Even the star's credible singing and dancing in “How to Succeed in Business” never brought to mind Hollywood's great song-and-dance man. But in Martin McDonagh's play, Radcliffe does a real James Cagney
In one very important respect, Daniel Radcliffe may be the hardest working star on Broadway today. The 2013-14 season is currently awash with actors sporting illustrious TV and movie resumes, but none does more to dispel his Hollywood past than Radcliffe in “The Cripple of Inishmaan,” a revival of Martin McDonagh's play that opened Sunday at the Cort Theatre.
First, about all those TV and movie stars now on Broadway. Many of them are here courtesy of premium-price ticketing, which has made it possible for plays to recoup in a few weeks, if the above-the-title wattage is great enough. Hence, Franco, O'Dowd, Washington, Cranston, Harris, Hall, Radcliffe, etc. are all holding court within a few blocks of each other in midtown Manhattan.
Radcliffe was last seen on Broadway three years ago not in a play but the musical “How to Succeed in Business Without Really Trying,” to which he brought his “Harry Potter” impish persona. Some of that charm, plus his signature soulful gaze, is on display in “Inishmaan,” but even his credible singing and dancing in “How to Succeed” never brought to mind Hollywood's great song-and-dance man James Cagney of the staccato cadence, buttocks-out, legs-stiff, feet-tapping school of performance that only he could do. Until Radcliffe in McDonagh's play.
Radcliffe plays, of course, “Cripple Billy,” as everyone on the very unforgiving in-every-way-possible island of Inishmaan calls him in the year 1934. The actor radically contorts his body but moves with a lithe grace that cannot disguise the enormous chiropractic bills the show's producers must be paying to sustain this kind of performance eight days a week. Plus, there's his big tour de force scene in the second act when he's completely wracked with the painful effects of incipient tuberculosis. Radcliffe is so convincing the audience coughs back in utter sympathy.
In addition to having TB and being called a cripple, Billy is also told he's a not very attractive boy. Now that's a real problem for Radcliffe, since it's a difficult choice in the current Broadway good-looks contest to decide who has the more stunning portrait: Radcliffe's on the front of the “Inishmaan” Playbill or James Franco‘s Gucci ad on the back of it. In a perverse way, Radcliffe's camera-ready face gives some validity to his character's dream to go to Hollywood, facilitated by Robert Flaherty's recent filming of the “Man of Aran” documentary on the island.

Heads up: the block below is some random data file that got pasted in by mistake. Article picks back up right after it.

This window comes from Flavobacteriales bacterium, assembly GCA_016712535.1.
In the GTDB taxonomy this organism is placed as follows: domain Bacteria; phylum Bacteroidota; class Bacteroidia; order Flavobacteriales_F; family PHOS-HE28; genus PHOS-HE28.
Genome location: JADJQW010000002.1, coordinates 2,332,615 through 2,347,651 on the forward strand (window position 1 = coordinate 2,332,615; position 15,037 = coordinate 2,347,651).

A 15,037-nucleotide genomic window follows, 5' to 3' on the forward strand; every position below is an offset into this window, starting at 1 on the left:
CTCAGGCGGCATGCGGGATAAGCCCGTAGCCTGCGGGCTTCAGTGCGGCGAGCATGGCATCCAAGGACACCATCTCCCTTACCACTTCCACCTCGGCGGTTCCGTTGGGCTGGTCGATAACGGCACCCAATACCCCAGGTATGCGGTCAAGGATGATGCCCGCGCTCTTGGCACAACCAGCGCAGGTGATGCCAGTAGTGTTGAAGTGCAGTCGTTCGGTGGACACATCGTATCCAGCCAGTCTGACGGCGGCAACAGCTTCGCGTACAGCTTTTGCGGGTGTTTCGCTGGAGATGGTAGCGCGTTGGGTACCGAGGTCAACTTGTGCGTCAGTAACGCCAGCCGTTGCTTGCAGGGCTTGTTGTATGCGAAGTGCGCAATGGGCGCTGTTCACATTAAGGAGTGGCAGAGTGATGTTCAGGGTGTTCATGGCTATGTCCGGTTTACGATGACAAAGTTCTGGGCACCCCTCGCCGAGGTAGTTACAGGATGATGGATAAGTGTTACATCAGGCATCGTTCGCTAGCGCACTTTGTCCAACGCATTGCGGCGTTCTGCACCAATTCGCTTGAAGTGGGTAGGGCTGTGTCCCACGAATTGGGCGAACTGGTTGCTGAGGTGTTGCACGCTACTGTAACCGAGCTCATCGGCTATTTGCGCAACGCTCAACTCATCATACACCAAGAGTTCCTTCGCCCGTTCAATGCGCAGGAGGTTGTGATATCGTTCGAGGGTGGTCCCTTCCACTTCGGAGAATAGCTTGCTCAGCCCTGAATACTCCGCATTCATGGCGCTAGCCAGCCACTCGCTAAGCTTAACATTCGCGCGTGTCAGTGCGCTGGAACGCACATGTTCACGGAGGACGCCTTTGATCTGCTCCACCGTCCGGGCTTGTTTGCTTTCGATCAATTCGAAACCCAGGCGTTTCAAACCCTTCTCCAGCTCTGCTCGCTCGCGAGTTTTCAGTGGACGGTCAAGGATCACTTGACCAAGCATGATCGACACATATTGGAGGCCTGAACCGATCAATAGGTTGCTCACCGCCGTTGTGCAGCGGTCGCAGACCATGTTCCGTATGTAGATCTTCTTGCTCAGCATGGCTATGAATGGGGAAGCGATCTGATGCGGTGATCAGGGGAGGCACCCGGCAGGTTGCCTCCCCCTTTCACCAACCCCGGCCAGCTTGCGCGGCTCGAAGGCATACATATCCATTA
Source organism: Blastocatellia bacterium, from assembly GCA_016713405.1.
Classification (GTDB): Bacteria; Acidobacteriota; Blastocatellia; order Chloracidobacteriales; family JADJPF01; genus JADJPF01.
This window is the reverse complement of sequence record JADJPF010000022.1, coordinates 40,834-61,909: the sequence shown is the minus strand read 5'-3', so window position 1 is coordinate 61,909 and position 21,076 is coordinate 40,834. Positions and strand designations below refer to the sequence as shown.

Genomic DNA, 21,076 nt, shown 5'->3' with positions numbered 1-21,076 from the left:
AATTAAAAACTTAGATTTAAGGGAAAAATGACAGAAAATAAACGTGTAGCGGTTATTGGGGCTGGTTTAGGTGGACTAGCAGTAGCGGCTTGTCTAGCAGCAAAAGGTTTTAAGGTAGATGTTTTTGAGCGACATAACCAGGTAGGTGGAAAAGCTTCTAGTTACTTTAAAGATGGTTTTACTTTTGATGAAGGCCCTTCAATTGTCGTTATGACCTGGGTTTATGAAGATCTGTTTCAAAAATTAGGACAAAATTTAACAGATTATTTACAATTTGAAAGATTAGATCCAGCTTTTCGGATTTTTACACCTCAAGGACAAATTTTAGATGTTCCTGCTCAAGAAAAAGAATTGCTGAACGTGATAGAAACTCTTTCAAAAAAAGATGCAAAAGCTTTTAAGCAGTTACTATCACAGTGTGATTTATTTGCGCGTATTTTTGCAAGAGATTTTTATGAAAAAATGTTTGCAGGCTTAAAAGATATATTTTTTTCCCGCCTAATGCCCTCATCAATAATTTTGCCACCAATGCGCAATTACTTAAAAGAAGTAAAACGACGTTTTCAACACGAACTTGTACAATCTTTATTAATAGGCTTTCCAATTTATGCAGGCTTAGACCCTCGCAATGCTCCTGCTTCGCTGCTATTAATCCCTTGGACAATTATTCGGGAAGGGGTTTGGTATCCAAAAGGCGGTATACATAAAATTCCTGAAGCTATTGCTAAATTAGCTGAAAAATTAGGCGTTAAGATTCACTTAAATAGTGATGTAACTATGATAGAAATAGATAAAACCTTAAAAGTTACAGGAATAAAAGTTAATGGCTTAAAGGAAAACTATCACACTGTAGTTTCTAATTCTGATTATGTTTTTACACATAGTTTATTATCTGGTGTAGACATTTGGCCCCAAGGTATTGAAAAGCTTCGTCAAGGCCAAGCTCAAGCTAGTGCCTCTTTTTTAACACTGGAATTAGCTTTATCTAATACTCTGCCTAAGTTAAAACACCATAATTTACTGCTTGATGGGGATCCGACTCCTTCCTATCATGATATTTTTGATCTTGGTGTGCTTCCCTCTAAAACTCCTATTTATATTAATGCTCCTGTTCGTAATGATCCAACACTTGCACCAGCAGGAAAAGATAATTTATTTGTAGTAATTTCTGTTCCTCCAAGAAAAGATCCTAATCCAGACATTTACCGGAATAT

Much less credible is the girl Billy wants to kiss, Helen, played by Sarah Greene in a broad performance that comes complete with bright red curls that make her the spitting image of Emma Stone in “The Help.” If this Helen and Billy get together it won't be a miracle, as Billy's aunties (that divine duo Ingrid Craigie and Gillian Hanna) might put it, but the greatest meeting of two beauties since Rodin's “The Kiss.”
The production is a British import, from the Michael Grandage Company, which, except for the two aforementioned faces, is aptly forbidding in a Stonehenge kind of way. Christopher Oram designed the very impressive rotating set, as well as the costumes.
As endearing as Radcliffe makes Billy, McDonagh's play really belongs to the women who co-star as his “pretend” aunties, and Craigie and Hanna hang on to their adopted nephew like two determined barnacles. Under Grandage's direction, these two actresses take McDonagh's penchant for rustic cuteness – people who talk to stones, gossip about the cows – and make it sing with genuine humor. Less credible is the play's two big revelations, about the cause of Billy's physical impairment, which feel stuck onto the ending. And it wouldn't be a McDonagh play without some hilarious and/or ghastly episode of physical destruction. Here, the egg-smashing scene between Helen and her brother (Conor MacNeill) emerges as an unfunny overreach that, while lacking any blood, is a Grand Guignol display signifying not much of anything and, no doubt, a big mess to clean up after the curtain drops.